WOC-led psychedelics conference champions gender equality with all-women speakers

Published on September 7, 2022
A psychedelic summit in Vancouver aims to elevate BIPOC voices in the growing industry. (metamorworks/Adobe Stock)

It’s no secret that cannabis and psychedelics conferences have an imbalance in gender representation: the overwhelming majority of presenters are men. A grassroots organization is working to resolve the average 8:1 male-to-female presenter ratio.

Sisters In Psychedelics (SIP) is looking to turn the tables in a big way during its inaugural summit on September 10—with an all-female lineup of presenters. 

Bea Chan and Dana Harvey founded SIP last year with the goal of creating safe and intimate spaces for women interested in psychedelics to gather, exchange stories, and learn from one another, and to help solve the issue of gender disparity in the psychedelics sphere.

From community potluck to WOC-led psychedelics summit

Chan and Harvey’s Vancouver-based SIP initiative, which started as a meetup group in November 2021 and kicked off with a potluck dinner, has since grown into a global community of female-identifying people interested in intentional psychedelic use, inspiring chapters in Australia, South America, and across Canada and the United States.

“What we’re trying to achieve here at SIP is really a balance, not only in genders in the psychedelic ecosystem, but also of the underrepresented voices of all the BIPOC folks and people in marginalized communities,” Chan told Leafly in a Zoom interview.

“We feel that safe spaces are so important for people who have the shared experience of being a woman to come together safely and vulnerably, particularly with recently exposed ethics breaches in the field,” added Harvey, shedding light on the issue of abuse in psychedelic therapy.

“The other side is the bigger vision, which is more balanced voices and perspectives, and part of that is elevating and celebrating women’s voices in the space,” adds Chan.

A safe space to talk about psychedelics without judgement

The circles offer women who participate an opportunity to connect in an informal setting and speak openly about their psychedelic experiences.

“That social element is an important part because, for many women, they don’t have friends or family that they can speak openly with about what they’re experiencing with plant medicines,” Harvey explained.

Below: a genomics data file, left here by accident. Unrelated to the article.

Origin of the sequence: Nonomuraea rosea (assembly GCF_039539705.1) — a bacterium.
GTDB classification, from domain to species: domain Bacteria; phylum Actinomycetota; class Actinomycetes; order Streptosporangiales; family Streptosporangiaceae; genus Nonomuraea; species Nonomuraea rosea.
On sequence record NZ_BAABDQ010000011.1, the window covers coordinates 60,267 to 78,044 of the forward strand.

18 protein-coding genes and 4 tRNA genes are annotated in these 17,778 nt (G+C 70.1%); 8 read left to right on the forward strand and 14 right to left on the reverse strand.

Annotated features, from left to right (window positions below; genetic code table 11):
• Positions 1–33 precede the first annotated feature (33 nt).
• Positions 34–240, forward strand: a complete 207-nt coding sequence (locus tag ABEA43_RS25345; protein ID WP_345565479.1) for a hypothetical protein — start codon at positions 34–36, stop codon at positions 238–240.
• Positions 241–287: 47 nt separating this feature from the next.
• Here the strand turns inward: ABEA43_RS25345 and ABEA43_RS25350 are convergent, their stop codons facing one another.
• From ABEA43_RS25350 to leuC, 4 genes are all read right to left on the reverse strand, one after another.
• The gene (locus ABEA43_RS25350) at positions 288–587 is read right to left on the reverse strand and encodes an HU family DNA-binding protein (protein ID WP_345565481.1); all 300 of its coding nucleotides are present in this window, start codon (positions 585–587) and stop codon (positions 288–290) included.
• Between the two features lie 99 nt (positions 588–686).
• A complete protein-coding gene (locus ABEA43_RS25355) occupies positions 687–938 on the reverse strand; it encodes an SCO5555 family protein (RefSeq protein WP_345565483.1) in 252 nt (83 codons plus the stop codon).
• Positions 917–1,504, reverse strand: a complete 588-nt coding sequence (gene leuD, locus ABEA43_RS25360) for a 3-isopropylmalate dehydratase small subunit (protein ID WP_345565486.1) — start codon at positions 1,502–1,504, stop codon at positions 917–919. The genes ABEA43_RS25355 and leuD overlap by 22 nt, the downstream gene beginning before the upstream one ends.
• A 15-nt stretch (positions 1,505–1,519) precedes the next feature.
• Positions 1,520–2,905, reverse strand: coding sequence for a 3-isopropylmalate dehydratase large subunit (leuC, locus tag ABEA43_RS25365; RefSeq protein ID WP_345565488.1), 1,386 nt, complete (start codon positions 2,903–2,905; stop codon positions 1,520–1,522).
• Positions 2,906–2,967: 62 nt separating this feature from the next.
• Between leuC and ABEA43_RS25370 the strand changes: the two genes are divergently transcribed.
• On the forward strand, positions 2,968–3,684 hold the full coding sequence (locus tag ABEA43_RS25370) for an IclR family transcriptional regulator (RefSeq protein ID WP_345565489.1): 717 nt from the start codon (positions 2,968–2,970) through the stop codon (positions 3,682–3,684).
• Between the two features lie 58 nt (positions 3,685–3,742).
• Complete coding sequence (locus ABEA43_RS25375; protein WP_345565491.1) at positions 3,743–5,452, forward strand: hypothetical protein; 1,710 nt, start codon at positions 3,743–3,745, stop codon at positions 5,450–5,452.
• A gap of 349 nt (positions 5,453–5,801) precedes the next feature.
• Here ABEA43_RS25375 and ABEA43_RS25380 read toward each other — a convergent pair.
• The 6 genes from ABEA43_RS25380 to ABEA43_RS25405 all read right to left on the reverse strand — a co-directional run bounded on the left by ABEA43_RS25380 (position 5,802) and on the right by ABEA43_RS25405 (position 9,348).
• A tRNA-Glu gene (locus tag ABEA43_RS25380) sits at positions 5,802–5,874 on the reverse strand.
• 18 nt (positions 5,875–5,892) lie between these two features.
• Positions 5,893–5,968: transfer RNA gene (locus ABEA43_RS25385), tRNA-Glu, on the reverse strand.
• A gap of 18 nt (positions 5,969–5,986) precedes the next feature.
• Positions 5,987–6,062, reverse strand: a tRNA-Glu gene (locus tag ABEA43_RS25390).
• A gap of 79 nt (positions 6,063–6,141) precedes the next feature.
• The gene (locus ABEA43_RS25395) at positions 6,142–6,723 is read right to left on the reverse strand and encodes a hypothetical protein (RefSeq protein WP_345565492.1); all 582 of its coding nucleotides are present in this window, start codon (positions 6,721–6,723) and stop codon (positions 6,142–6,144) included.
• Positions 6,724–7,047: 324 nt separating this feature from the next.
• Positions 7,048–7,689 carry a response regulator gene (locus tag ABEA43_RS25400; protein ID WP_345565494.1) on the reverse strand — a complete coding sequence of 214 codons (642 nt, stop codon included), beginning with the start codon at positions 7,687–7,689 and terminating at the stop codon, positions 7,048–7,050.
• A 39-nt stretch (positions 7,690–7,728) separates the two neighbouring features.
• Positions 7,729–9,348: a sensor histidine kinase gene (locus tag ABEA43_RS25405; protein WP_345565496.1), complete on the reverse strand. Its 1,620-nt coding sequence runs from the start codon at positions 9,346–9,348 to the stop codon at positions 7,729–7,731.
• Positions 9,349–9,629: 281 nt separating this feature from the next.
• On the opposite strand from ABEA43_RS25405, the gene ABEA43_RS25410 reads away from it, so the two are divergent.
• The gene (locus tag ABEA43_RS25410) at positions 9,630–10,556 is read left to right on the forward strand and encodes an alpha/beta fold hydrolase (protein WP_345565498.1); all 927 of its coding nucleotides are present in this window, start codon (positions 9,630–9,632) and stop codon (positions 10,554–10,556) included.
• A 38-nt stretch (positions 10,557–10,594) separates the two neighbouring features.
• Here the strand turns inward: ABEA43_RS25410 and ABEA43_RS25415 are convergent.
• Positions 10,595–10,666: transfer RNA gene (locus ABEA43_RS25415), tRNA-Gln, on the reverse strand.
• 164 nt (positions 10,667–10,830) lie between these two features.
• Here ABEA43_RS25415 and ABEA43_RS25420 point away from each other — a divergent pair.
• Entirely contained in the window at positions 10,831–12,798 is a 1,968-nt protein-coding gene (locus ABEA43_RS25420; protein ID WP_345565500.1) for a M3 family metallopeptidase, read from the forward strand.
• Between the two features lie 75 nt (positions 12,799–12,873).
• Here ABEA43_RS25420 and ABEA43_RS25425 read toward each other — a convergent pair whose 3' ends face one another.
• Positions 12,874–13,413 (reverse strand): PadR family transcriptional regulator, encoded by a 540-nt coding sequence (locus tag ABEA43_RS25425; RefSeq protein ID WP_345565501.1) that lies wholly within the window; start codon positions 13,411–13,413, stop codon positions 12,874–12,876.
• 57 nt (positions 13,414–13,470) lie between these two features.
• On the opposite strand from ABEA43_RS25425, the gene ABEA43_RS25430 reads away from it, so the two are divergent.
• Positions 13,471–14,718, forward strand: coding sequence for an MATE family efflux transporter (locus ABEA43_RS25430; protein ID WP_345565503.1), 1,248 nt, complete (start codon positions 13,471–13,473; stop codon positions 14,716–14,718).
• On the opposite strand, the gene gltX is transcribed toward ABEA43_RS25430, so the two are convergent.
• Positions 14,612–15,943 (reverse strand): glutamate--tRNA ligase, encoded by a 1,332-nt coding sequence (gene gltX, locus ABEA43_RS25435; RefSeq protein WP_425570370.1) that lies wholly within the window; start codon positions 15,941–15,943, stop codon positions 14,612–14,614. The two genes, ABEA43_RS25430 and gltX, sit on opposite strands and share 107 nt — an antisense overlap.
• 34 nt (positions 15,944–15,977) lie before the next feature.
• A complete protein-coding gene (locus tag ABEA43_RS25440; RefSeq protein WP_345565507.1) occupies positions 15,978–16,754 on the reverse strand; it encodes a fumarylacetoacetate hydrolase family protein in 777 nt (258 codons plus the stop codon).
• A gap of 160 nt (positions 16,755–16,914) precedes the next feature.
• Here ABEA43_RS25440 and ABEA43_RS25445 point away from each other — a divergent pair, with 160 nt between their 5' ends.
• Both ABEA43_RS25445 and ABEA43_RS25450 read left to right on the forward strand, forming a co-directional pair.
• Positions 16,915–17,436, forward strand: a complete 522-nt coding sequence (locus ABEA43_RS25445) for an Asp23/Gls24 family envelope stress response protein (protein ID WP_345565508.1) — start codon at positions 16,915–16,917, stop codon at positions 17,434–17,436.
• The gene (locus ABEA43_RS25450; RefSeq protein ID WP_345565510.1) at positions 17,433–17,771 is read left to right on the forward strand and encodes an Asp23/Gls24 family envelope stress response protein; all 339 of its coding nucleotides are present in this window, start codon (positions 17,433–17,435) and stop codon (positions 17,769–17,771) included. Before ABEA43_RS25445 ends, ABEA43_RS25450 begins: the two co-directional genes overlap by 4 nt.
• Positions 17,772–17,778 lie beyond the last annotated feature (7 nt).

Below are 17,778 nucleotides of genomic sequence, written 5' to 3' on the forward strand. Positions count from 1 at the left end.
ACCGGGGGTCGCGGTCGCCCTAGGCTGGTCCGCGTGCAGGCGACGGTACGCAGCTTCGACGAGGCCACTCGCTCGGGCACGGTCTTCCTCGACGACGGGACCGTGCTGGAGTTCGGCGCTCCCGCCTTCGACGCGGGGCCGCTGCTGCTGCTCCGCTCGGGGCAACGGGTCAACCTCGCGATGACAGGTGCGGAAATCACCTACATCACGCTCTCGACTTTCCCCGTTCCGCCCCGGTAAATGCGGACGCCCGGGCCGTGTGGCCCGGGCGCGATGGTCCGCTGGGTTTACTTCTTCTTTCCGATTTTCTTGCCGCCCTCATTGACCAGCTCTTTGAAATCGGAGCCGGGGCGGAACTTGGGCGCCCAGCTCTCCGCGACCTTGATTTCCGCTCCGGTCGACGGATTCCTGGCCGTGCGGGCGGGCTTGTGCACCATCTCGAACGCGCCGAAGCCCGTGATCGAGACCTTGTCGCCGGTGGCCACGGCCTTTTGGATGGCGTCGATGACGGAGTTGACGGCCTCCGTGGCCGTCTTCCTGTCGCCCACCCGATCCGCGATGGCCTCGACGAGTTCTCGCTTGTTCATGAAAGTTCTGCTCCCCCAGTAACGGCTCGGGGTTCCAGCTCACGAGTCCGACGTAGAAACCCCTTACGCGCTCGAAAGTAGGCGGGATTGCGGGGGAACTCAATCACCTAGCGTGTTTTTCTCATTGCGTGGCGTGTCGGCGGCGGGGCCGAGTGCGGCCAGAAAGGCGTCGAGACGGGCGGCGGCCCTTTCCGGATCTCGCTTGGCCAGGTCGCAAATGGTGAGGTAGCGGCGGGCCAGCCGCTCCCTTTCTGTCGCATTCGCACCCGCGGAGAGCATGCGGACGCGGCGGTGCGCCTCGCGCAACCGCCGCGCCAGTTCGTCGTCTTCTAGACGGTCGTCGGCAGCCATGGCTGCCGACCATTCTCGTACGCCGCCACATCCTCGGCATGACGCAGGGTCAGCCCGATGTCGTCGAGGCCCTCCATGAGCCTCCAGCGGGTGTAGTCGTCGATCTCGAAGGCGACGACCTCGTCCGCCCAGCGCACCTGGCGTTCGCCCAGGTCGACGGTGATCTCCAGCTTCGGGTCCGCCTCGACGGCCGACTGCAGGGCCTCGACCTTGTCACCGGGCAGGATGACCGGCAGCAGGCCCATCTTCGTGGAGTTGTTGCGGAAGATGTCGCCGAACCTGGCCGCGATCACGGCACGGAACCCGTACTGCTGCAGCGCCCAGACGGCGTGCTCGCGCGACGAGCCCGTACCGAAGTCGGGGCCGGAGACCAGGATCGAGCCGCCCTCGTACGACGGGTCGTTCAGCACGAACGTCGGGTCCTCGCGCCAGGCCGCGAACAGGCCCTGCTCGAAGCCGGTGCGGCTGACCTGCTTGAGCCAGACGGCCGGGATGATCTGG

In addition to hosting workshops and social events, Chan, a community builder, advocate, and former HR professional, and Harvey, an educator and former c-suite executive, host regular integration circles for BIPOC women, psychedelic professionals, and moms.

“We realize that we can’t create balance in a silo on our own. It takes everybody coming together,” said Harvey, who added that SIP will soon launch mixed-gender and men’s-only integration circles with a similar vision.

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On September 11, SIP will host Vancouver’s first psychedelic walking tour, where participants will have the opportunity to tour local clinics and mushroom dispensaries that have partnered with the summit.

Learn about microdosing, sex, spirituality and more

The Vancouver summit will include a full day’s lineup of panels featuring all-women speakers, fireside chats, solo presentations, and plenty of opportunities for networking and asking questions. (Full disclosure: I will be moderating a panel on transformational psychedelic experiences.)

“The content is for everybody. For example, when we’re talking about PTSD and parenting, or money and trauma, all genders can relate to that.” 

explains Chan.

It should go without saying but men and non-binary folks are welcome too. Though all presenters are women, Chan stressed that many of the topics up for discussion will be relevant to men, too.

“I’ve been calling it our ‘unconference.’ It won’t be a one-way monologue, but more of a dialogue. A feeling that we’re in a circle and community,” noting that the conference will also weave a breathwork session, movement breaks, and music into the day’s events.

Insights offered through a women’s lens might inspire members of the audience to consider the topics at hand in a new way, said Chan. Other panels and keynote addresses will discuss topics such as microdosing, sex and psychedelics, accessibility, spirituality and ethics, and integration.

The day will begin with an opening ceremony led by Musqueam activist Audrey Siegl, followed by a keynote presentation from Dr. Pamela Kryskow, a medical doctor, psychedelics researcher, and therapist.

Other speakers will include psychedelic integration coach Deborah Servetnick, UN correspondent and global drug policy analyst Sara Brittany Somerset, psychotherapist Ally Smith, and counsellor Fabiola Pérez, among others. 

And, like most industry events, the SIP Summit will conclude with an after-party, though this one promises to be a little different: attendees can anticipate live music, aerial silk artists, and psychic readings. 

It’s been a wild ride for Chan and Harvey, who didn’t anticipate that their local meetup group would grow so quickly. With their first pillar event around the corner, they are eager to keep the momentum going and excited for continued growth.

“It’s all unfolded in front of us, and we’ve just been following the road provided for us. We are in service to the mushrooms, to the women, to the space in general, and we’re doing what we’re hearing is needed,” said Harvey.

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Amanda Siebert
Amanda Siebert
Amanda Siebert is a Vancouver-based freelance journalist and author whose work has appeared in the New York Times, the Georgia Straight, VICE, and more. Her first book, The Little Book of Cannabis: How Marijuana Can Improve Your Life, was published on October 17, 2018.
View Amanda Siebert's articles
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